Noisy airplanes aren’t just annoying; they can be bad for your health. Research has linked consistent exposure to airplane noise to high blood pressure and diminished reading comprehension in children. At Amsterdam’s Schiphol Airport, scientists have partnered with an architect to tackle noise pollution the most aesthetically pleasing way they know how: with land art.
In 2008, Schiphol assigned the Netherlands Organization for Applied Scientific Research to study noise following reports that neighbors could hear the ground vibrations of the airports planes from 18 miles away. The researchers discovered that noise decreased after nearby farmers had plowed their fields; the furrows they left in the earth managed to absorb sound. So why not replicate the phenomenon permanently?
The research team brought on Paul De Kort of H+N+S Landscape Architects to help devise a solution. On 80 acres of land behind the runway, Kort designed 150 symmetrical furrows that, from above, look like the work of aliens. Inside the furrows, you have typical park attractions like sports fields and bike paths.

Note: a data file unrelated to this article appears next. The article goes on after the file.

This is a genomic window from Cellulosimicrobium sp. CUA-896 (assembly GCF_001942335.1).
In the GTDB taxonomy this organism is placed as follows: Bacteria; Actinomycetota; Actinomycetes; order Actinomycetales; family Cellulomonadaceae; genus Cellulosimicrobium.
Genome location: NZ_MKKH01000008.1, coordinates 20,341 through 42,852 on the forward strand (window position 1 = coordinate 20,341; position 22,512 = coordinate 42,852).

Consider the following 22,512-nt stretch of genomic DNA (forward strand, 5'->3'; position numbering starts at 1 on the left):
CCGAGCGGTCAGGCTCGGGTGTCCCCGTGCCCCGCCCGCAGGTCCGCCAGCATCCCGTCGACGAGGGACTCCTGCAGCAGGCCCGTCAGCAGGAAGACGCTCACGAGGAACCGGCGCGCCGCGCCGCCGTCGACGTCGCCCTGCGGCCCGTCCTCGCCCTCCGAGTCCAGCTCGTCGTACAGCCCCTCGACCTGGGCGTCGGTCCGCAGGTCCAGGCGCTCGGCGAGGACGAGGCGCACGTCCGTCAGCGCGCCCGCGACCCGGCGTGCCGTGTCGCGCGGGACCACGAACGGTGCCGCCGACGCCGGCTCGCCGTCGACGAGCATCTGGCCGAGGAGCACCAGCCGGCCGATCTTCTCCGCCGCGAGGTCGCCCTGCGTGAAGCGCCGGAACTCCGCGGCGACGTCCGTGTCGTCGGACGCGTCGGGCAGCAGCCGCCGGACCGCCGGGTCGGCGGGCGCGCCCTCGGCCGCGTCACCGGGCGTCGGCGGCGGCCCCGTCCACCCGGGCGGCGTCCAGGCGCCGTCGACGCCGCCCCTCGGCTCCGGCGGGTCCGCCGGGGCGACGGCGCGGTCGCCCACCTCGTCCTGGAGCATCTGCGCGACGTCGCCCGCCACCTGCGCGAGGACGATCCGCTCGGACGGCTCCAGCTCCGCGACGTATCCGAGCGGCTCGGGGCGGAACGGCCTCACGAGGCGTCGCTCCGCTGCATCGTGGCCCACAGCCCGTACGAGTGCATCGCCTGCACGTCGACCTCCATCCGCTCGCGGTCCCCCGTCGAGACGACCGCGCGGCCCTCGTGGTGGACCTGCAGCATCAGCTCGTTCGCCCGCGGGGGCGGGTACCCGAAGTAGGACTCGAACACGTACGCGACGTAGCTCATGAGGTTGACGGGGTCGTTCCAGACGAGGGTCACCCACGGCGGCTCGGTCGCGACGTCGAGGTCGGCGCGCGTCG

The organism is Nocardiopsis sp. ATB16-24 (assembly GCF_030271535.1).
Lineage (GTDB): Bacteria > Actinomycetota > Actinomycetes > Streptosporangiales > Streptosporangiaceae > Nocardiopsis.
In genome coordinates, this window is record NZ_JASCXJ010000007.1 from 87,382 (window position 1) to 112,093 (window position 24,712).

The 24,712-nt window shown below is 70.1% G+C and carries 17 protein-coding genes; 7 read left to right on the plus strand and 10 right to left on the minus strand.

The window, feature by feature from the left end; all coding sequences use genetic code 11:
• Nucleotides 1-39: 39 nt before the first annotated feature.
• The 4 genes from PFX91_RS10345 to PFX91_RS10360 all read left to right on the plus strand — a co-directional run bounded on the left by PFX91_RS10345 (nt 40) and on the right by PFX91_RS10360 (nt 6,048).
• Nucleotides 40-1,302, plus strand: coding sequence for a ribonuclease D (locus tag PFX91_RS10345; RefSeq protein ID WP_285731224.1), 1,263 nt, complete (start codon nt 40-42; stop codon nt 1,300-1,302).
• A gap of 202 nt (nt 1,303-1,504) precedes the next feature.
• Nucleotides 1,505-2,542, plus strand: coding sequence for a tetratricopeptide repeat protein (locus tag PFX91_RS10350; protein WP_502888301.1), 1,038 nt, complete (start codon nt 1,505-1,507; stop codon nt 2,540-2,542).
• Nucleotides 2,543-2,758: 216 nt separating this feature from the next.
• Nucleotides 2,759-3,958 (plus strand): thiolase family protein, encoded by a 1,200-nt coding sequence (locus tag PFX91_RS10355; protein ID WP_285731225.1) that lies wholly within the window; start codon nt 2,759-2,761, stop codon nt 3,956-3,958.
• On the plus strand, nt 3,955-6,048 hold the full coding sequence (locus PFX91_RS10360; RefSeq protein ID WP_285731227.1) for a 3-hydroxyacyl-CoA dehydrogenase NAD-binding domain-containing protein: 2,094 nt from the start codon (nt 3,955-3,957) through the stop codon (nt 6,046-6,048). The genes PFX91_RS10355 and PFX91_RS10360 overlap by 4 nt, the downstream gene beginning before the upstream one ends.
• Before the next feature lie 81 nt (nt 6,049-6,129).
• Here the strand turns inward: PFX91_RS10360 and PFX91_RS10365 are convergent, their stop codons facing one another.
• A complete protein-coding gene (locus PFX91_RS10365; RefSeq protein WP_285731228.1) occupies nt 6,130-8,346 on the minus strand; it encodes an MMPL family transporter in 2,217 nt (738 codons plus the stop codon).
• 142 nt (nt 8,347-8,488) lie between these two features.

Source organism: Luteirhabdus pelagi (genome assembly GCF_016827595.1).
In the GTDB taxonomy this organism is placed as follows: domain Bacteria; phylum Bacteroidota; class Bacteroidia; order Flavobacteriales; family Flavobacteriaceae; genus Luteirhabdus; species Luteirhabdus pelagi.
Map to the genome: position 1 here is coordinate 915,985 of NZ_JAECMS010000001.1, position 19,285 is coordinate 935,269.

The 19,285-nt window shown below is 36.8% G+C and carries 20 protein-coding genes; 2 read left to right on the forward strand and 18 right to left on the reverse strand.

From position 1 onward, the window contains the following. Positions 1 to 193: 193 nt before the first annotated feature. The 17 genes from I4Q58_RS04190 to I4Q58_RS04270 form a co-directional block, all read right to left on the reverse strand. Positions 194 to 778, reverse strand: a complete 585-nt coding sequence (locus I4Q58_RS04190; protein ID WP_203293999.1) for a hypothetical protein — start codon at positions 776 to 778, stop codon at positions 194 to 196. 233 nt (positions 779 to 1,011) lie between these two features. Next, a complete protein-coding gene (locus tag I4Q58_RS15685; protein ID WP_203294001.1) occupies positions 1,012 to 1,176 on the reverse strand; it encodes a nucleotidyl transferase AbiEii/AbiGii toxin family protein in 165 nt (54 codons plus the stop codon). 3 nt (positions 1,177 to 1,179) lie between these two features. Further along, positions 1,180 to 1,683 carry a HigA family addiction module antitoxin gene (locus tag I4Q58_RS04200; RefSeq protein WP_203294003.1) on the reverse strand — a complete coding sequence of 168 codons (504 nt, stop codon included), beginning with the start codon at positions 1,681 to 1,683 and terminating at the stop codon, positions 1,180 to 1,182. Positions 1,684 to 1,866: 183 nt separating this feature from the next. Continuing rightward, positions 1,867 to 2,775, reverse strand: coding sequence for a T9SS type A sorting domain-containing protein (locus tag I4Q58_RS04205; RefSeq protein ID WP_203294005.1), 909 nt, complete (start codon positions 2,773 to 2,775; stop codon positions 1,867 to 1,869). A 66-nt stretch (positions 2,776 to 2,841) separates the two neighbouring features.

The design served its purpose. The park was finished in 2013 and, according to Smithsonian, noise pollution in the area dropped to half its previous levels. Measurements showed that noise was below the recommended levels in all 35 monitoring locations.